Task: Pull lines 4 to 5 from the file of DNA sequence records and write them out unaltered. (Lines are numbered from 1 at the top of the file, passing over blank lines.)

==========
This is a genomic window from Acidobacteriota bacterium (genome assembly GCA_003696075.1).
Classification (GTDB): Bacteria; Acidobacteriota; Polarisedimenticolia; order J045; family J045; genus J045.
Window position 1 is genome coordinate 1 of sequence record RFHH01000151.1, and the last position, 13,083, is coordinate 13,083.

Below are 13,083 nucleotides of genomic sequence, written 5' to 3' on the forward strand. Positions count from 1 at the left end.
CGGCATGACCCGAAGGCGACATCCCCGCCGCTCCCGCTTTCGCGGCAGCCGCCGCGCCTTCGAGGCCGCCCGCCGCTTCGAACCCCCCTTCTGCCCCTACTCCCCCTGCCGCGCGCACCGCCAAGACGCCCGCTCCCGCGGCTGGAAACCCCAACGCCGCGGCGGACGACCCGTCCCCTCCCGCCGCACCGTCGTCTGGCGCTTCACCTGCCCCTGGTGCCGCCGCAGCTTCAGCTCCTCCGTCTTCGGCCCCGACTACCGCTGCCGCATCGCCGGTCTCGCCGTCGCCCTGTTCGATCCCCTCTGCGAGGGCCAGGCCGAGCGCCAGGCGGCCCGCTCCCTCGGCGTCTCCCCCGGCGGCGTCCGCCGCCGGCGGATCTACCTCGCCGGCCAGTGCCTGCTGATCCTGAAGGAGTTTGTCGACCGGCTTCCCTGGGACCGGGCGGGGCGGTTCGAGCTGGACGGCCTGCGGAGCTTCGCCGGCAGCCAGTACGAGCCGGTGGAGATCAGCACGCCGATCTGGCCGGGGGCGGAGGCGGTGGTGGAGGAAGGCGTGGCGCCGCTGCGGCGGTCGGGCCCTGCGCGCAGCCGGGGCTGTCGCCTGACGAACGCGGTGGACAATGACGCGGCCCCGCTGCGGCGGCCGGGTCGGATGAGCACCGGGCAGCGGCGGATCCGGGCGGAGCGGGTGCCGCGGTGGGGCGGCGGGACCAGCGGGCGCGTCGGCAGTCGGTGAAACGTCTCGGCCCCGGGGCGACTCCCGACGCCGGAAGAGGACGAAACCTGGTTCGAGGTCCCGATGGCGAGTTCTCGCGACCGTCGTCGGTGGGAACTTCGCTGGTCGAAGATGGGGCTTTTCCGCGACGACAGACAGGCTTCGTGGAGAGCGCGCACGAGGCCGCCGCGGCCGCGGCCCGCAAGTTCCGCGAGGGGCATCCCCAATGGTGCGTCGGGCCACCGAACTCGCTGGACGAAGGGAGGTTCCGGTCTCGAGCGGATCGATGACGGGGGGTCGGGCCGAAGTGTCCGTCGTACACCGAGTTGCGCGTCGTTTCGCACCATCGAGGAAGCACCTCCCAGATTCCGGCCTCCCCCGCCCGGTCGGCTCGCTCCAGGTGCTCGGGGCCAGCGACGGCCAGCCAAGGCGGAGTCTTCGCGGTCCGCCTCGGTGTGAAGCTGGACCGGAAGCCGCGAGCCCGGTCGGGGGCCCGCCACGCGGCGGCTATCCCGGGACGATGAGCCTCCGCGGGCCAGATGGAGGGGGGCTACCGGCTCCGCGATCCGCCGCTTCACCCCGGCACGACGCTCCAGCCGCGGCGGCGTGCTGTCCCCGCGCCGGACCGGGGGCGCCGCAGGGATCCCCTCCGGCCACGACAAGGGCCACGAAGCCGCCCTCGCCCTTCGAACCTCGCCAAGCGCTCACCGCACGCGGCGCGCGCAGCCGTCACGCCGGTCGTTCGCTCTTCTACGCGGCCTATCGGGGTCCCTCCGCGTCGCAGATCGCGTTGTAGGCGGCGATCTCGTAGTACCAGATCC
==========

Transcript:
Below are 13,083 nucleotides of genomic sequence, written 5' to 3' on the forward strand. Positions count from 1 at the left end.
CGGCATGACCCGAAGGCGACATCCCCGCCGCTCCCGCTTTCGCGGCAGCCGCCGCGCCTTCGAGGCCGCCCGCCGCTTCGAACCCCCCTTCTGCCCCTACTCCCCCTGCCGCGCGCACCGCCAAGACGCCCGCTCCCGCGGCTGGAAACCCCAACGCCGCGGCGGACGACCCGTCCCCTCCCGCCGCACCGTCGTCTGGCGCTTCACCTGCCCCTGGTGCCGCCGCAGCTTCAGCTCCTCCGTCTTCGGCCCCGACTACCGCTGCCGCATCGCCGGTCTCGCCGTCGCCCTGTTCGATCCCCTCTGCGAGGGCCAGGCCGAGCGCCAGGCGGCCCGCTCCCTCGGCGTCTCCCCCGGCGGCGTCCGCCGCCGGCGGATCTACCTCGCCGGCCAGTGCCTGCTGATCCTGAAGGAGTTTGTCGACCGGCTTCCCTGGGACCGGGCGGGGCGGTTCGAGCTGGACGGCCTGCGGAGCTTCGCCGGCAGCCAGTACGAGCCGGTGGAGATCAGCACGCCGATCTGGCCGGGGGCGGAGGCGGTGGTGGAGGAAGGCGTGGCGCCGCTGCGGCGGTCGGGCCCTGCGCGCAGCCGGGGCTGTCGCCTGACGAACGCGGTGGACAATGACGCGGCCCCGCTGCGGCGGCCGGGTCGGATGAGCACCGGGCAGCGGCGGATCCGGGCGGAGCGGGTGCCGCGGTGGGGCGGCGGGACCAGCGGGCGCGTCGGCAGTCGGTGAAACGTCTCGGCCCCGGGGCGACTCCCGACGCCGGAAGAGGACGAAACCTGGTTCGAGGTCCCGATGGCGAGTTCTCGCGACCGTCGTCGGTGGGAACTTCGCTGGTCGAAGATGGGGCTTTTCCGCGACGACAGACAGGCTTCGTGGAGAGCGCGCACGAGGCCGCCGCGGCCGCGGCCCGCAAGTTCCGCGAGGGGCATCCCCAATGGTGCGTCGGGCCACCGAACTCGCTGGACGAAGGGAGGTTCCGGTCTCGAGCGGATCGATGACGGGGGGTCGGGCCGAAGTGTCCGTCGTACACCGAGTTGCGCGTCGTTTCGCACCATCGAGGAAGCACCTCCCAGATTCCGGCCTCCCCCGCCCGGTCGGCTCGCTCCAGGTGCTCGGGGCCAGCGACGGCCAGCCAAGGCGGAGTCTTCGCGGTCCGCCTCGGTGTGAAGCTGGACCGGAAGCCGCGAGCCCGGTCGGGGGCCCGCCACGCGGCGGCTATCCCGGGACGATGAGCCTCCGCGGGCCAGATGGAGGGGGGCTACCGGCTCCGCGATCCGCCGCTTCACCCCGGCACGACGCTCCAGCCGCGGCGGCGTGCTGTCCCCGCGCCGGACCGGGGGCGCCGCAGGGATCCCCTCCGGCCACGACAAGGGCCACGAAGCCGCCCTCGCCCTTCGAACCTCGCCAAGCGCTCACCGCACGCGGCGCGCGCAGCCGTCACGCCGGTCGTTCGCTCTTCTACGCGGCCTATCGGGGTCCCTCCGCGTCGCAGATCGCGTTGTAGGCGGCGATCTCGTAGTACCAGATCC